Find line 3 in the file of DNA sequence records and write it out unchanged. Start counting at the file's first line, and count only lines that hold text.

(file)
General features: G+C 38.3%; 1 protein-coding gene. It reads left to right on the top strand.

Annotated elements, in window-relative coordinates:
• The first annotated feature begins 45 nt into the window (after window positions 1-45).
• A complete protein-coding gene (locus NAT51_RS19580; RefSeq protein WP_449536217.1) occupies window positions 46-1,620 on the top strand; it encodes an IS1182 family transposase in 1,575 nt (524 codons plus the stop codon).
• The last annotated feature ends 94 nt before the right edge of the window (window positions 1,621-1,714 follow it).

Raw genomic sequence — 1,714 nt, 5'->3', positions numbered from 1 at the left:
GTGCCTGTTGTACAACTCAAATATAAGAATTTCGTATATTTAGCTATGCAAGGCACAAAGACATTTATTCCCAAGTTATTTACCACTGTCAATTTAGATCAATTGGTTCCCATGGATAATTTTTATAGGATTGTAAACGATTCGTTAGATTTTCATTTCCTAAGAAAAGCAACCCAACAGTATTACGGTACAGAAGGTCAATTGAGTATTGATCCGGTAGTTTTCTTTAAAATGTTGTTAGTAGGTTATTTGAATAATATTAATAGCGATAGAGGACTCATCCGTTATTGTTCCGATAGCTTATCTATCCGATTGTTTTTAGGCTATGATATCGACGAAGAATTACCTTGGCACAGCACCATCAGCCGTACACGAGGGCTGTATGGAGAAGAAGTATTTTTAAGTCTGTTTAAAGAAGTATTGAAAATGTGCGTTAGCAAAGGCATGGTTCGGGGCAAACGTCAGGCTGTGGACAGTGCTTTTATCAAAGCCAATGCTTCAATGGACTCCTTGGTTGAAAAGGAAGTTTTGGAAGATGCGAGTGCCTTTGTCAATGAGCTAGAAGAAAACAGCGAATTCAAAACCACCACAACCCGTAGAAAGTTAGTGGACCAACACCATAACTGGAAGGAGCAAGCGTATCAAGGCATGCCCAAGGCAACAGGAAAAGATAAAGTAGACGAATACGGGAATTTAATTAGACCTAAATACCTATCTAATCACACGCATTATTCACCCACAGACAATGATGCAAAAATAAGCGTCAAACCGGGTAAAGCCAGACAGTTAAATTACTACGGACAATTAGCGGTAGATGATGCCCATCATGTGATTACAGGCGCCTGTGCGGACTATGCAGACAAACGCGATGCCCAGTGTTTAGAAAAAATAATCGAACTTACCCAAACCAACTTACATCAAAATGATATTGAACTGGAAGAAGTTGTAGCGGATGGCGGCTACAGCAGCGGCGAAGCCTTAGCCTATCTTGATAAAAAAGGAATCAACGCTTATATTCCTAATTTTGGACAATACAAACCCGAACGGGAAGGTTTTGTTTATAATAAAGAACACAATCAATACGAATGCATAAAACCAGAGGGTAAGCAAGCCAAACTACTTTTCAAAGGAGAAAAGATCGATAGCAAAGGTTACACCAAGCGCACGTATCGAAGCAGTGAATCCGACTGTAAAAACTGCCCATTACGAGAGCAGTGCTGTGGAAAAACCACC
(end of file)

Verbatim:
• The first annotated feature begins 45 nt into the window (after window positions 1-45).